According to a study, sociocultural values like adherence to traditionalism cannot account for Muslims’ poor labour market performance in Britain.
The study, which was released in the peer-reviewed Ethnic and Racial Studies journal, confirmed that there is a “Muslim penalty” in the labour market, but refuted earlier theories that it is because of cultural and religious customs.
After accounting for variables including age, place of residence, place of education, and whether or not they have children, it was discovered that both Muslim men and women had higher probabilities of being unemployed than white British Christian counterparts.
The author made adjustments for variables including religiosity, gender perspectives, and civic engagement, but discovered that they had a negligible impact on the “Muslim” population.
The study was conducted by University of Bristol doctoral candidate Samir Sweida-Metwally, with funding from the Economic and Social Research Council. Sweida-Metwally stated that the results “offer evidence against the view that Muslims’ poor employment outcomes in Britain are due to their so-called “sociocultural attitudes.”
The study supports the data from field experiments that demonstrate anti-Muslim prejudice toward Muslims. His analysis draws on ten years’ worth of data from the UK Household Longitudinal Study, an annual survey of around 100,000 people that gathers information about people’s socioeconomic circumstances through qualitative methods.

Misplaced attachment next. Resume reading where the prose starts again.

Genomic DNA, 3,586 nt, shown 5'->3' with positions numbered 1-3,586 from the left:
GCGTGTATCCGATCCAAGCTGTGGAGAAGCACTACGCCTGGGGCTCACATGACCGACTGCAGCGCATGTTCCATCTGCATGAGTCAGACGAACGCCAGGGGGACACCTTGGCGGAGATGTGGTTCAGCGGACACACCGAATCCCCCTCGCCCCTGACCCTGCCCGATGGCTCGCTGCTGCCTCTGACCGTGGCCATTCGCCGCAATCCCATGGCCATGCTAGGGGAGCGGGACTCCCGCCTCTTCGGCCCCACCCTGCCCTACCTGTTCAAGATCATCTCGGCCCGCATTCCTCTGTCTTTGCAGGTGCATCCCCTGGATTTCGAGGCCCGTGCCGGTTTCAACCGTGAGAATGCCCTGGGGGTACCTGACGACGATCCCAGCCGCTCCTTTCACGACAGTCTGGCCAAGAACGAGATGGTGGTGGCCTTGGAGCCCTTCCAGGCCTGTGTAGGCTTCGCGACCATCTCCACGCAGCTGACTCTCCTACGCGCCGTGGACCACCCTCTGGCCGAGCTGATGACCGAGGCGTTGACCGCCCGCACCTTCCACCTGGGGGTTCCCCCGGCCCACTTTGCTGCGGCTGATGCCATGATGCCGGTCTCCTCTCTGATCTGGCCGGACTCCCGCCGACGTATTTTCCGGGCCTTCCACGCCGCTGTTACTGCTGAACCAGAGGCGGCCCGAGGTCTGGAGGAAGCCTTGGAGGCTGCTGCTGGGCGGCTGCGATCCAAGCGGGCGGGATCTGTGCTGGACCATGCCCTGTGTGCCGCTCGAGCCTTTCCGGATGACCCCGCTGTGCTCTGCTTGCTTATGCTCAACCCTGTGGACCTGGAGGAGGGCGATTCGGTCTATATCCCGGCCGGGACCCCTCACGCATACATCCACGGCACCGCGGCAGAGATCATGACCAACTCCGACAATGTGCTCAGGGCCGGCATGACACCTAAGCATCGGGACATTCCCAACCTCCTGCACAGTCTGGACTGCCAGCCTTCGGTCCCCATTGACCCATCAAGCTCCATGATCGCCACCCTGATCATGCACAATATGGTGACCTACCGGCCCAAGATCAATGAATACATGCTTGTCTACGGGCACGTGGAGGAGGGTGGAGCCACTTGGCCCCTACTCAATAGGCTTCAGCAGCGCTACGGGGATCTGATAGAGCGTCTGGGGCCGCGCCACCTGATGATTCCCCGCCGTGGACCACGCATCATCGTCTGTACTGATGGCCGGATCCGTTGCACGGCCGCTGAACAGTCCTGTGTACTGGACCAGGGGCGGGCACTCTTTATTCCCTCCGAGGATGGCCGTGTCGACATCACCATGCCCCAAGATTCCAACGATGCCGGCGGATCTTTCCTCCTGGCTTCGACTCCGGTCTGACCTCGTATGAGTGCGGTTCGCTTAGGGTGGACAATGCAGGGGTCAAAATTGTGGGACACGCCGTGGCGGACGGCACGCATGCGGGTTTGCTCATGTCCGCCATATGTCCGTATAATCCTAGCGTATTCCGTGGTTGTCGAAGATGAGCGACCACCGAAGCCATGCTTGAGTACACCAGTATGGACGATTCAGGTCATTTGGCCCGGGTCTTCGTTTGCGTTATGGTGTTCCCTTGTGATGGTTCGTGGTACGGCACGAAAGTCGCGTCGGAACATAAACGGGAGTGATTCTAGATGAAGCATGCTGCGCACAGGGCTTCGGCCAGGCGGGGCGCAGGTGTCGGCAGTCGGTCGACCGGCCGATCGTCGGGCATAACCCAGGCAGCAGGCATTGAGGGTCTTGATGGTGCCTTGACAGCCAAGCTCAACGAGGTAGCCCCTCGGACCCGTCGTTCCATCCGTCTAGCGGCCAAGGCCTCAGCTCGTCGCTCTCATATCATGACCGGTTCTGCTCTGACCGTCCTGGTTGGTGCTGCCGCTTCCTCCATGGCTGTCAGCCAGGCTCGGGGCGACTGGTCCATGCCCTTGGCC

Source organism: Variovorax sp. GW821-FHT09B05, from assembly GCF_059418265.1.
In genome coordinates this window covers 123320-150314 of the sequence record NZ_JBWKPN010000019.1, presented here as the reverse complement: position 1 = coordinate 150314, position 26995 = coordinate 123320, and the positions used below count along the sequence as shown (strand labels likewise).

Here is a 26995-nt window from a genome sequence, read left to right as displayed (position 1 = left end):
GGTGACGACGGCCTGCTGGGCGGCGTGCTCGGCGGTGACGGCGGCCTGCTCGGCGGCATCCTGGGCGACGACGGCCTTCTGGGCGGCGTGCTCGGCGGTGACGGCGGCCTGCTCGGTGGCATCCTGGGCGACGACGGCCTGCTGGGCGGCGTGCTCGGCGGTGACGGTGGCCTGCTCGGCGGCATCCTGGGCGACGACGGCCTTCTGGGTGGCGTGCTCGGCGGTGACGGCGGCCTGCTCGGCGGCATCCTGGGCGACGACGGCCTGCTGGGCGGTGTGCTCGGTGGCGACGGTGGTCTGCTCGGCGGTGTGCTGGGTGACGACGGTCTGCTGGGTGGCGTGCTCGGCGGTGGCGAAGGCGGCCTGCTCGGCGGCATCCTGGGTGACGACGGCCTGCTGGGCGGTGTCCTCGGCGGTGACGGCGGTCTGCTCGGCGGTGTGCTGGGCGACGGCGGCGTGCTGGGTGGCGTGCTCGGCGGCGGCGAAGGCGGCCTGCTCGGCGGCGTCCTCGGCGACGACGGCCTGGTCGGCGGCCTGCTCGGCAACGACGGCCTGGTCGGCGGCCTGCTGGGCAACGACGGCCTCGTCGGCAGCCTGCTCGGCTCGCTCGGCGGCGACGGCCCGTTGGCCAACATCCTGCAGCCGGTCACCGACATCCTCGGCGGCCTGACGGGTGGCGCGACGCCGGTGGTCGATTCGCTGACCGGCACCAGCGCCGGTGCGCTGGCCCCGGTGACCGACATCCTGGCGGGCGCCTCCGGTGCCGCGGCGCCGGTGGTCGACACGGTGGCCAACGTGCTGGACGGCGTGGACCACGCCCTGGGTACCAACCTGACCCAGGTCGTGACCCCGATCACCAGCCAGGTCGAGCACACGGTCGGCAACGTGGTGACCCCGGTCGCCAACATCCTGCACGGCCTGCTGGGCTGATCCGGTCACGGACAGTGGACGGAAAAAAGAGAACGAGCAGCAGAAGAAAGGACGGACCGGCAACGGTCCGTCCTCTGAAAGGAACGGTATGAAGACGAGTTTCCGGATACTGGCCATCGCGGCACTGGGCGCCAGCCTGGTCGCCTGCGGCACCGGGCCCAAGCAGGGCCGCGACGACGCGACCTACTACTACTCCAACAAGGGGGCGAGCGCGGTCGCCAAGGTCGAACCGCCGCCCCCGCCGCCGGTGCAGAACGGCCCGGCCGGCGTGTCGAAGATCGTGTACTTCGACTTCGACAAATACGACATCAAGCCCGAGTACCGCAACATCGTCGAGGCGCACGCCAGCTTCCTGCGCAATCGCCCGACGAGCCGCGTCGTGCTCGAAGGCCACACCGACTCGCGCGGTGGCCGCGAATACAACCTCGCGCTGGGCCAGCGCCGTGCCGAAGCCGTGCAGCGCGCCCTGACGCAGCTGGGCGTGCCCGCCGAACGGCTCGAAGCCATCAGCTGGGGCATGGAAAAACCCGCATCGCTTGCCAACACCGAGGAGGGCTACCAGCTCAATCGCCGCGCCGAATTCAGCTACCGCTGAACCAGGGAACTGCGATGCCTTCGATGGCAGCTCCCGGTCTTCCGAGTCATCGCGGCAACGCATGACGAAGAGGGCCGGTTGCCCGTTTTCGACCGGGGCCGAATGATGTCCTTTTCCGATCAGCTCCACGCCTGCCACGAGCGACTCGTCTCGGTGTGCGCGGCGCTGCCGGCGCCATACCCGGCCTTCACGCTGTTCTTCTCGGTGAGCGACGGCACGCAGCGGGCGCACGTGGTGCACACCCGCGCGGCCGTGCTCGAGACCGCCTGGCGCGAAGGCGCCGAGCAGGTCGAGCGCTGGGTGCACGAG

Participants were questioned about their level of religious conviction, whether or not they belonged to social organisations, and whether or not they agreed with the lines “Husband should earn, the wife should stay at home” and “Family life suffers if the mother works full-time.” Sweida-Metwally was able to determine whether particular attitudes were linked to a higher likelihood of unemployment as a result.
The researcher came to the following conclusion: “‘Sociocultural variables’ like gender attitudes and language ability are not a convincing source of the ethnoreligious differences in labour market participation and unemployment among Muslim men and women.
Another noteworthy conclusion was that the “perceived Muslimness” or country of origin may matter. Arab men of no religion were among those with the highest likelihood of unemployment/inactivity, but white British Muslims did not differ significantly from white British Christians in their risk of unemployment and inactivity.
This “may suggest that perceived Muslimness is more relevant for predicting religious disadvantage among men than genuine loyalty to the faith,” Sweida-Metwally stated in her essay.
“This means that any strategy attempting to reduce these inequities must realise that Islamophobia is multifaceted, and connects to colour, religion, culture, and place of origin, with any one feature of difference being ‘enough’ for someone prone to be prejudiced,” he continued.
The survey discovered that men of black Caribbean ethnicity were more at risk for unemployment. Muslims usually showed the highest likelihood of unemployment among women, with Pakistani women showing the highest risk.
Overall, the evidence suggests support for the notion that there is a religious and racial penalty at work in the British labour market, according to Sweida-Metwally. This study’s findings that religion is a far greater predictor of unemployment and inactivity for women than colour or gender are confirmed.